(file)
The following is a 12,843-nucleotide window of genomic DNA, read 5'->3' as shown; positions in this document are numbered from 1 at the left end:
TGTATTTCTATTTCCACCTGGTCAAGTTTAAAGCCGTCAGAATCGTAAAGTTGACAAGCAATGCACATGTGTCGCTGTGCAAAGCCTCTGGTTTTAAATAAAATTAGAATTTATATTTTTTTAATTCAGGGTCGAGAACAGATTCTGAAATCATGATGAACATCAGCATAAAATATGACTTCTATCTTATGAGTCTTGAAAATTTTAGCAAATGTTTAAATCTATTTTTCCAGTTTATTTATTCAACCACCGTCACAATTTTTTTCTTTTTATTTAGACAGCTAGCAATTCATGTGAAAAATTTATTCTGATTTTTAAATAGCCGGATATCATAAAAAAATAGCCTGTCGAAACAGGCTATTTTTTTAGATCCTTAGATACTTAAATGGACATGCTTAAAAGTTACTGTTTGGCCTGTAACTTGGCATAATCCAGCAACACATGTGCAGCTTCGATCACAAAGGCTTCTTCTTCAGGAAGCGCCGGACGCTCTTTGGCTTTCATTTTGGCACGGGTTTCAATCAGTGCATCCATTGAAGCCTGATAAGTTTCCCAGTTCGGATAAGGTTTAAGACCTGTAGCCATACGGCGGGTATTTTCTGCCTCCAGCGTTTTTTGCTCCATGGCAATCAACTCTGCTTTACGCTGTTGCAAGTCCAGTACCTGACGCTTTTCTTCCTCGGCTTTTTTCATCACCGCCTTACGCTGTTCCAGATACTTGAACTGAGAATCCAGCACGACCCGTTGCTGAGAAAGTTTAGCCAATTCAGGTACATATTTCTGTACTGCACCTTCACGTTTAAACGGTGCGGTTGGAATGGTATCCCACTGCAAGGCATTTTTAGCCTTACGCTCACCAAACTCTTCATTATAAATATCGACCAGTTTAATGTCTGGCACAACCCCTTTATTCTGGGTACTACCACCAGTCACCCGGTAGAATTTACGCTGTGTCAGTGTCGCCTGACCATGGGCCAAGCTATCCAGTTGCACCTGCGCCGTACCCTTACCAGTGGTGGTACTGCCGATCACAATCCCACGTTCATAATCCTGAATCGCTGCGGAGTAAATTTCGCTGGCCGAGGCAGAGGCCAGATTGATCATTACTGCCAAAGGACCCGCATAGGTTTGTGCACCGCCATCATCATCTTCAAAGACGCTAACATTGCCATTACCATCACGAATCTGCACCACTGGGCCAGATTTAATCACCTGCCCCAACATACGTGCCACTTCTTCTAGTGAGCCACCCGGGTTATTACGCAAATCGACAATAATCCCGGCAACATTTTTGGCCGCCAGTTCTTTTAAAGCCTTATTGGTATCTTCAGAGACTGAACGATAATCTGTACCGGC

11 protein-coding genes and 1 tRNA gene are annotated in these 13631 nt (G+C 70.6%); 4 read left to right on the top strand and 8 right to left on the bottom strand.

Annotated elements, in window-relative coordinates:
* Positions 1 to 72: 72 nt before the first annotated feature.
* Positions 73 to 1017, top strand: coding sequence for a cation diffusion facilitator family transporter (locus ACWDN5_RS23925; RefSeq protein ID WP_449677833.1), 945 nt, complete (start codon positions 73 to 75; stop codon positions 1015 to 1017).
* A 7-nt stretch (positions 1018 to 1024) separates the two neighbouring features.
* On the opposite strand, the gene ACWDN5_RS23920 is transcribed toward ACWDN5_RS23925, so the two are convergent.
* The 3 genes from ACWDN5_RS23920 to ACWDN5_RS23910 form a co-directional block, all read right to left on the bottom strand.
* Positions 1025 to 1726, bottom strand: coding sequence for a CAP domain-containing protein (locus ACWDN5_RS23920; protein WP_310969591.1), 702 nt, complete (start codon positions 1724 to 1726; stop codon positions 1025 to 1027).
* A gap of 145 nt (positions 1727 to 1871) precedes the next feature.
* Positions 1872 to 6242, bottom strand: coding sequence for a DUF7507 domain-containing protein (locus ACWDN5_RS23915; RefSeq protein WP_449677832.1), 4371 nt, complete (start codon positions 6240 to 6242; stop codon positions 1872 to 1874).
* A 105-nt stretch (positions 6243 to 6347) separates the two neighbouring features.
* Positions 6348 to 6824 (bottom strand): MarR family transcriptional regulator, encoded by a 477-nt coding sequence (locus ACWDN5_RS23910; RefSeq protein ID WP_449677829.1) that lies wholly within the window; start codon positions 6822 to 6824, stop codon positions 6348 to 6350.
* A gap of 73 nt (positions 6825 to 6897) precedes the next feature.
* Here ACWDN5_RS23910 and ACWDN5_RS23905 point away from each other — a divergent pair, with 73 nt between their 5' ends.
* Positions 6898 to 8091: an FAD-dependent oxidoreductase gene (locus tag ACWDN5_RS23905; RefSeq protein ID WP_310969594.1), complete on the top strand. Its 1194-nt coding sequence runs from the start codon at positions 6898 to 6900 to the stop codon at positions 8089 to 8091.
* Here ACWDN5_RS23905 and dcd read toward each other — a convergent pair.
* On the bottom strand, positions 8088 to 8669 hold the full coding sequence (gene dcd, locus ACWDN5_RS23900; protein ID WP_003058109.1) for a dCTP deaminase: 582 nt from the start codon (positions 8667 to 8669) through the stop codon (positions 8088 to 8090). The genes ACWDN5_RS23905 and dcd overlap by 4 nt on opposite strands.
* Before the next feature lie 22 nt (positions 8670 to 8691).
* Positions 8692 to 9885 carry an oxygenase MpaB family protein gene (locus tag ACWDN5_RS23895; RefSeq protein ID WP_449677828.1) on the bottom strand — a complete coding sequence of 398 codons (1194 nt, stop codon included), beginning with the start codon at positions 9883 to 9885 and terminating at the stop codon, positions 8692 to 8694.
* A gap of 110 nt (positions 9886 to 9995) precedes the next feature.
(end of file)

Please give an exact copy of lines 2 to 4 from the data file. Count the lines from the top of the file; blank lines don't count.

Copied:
TGTATTTCTATTTCCACCTGGTCAAGTTTAAAGCCGTCAGAATCGTAAAGTTGACAAGCAATGCACATGTGTCGCTGTGCAAAGCCTCTGGTTTTAAATAAAATTAGAATTTATATTTTTTTAATTCAGGGTCGAGAACAGATTCTGAAATCATGATGAACATCAGCATAAAATATGACTTCTATCTTATGAGTCTTGAAAATTTTAGCAAATGTTTAAATCTATTTTTCCAGTTTATTTATTCAACCACCGTCACAATTTTTTTCTTTTTATTTAGACAGCTAGCAATTCATGTGAAAAATTTATTCTGATTTTTAAATAGCCGGATATCATAAAAAAATAGCCTGTCGAAACAGGCTATTTTTTTAGATCCTTAGATACTTAAATGGACATGCTTAAAAGTTACTGTTTGGCCTGTAACTTGGCATAATCCAGCAACACATGTGCAGCTTCGATCACAAAGGCTTCTTCTTCAGGAAGCGCCGGACGCTCTTTGGCTTTCATTTTGGCACGGGTTTCAATCAGTGCATCCATTGAAGCCTGATAAGTTTCCCAGTTCGGATAAGGTTTAAGACCTGTAGCCATACGGCGGGTATTTTCTGCCTCCAGCGTTTTTTGCTCCATGGCAATCAACTCTGCTTTACGCTGTTGCAAGTCCAGTACCTGACGCTTTTCTTCCTCGGCTTTTTTCATCACCGCCTTACGCTGTTCCAGATACTTGAACTGAGAATCCAGCACGACCCGTTGCTGAGAAAGTTTAGCCAATTCAGGTACATATTTCTGTACTGCACCTTCACGTTTAAACGGTGCGGTTGGAATGGTATCCCACTGCAAGGCATTTTTAGCCTTACGCTCACCAAACTCTTCATTATAAATATCGACCAGTTTAATGTCTGGCACAACCCCTTTATTCTGGGTACTACCACCAGTCACCCGGTAGAATTTACGCTGTGTCAGTGTCGCCTGACCATGGGCCAAGCTATCCAGTTGCACCTGCGCCGTACCCTTACCAGTGGTGGTACTGCCGATCACAATCCCACGTTCATAATCCTGAATCGCTGCGGAGTAAATTTCGCTGGCCGAGGCAGAGGCCAGATTGATCATTACTGCCAAAGGACCCGCATAGGTTTGTGCACCGCCATCATCATCTTCAAAGACGCTAACATTGCCATTACCATCACGAATCTGCACCACTGGGCCAGATTTAATCACCTGCCCCAACATACGTGCCACTTCTTCTAGTGAGCCACCCGGGTTATTACGCAAATCGACAATAATCCCGGCAACATTTTTGGCCGCCAGTTCTTTTAAAGCCTTATTGGTATCTTCAGAGACTGAACGATAATCTGTACCGGC

11 protein-coding genes and 1 tRNA gene are annotated in these 13631 nt (G+C 70.6%); 4 read left to right on the top strand and 8 right to left on the bottom strand.

Annotated elements, in window-relative coordinates: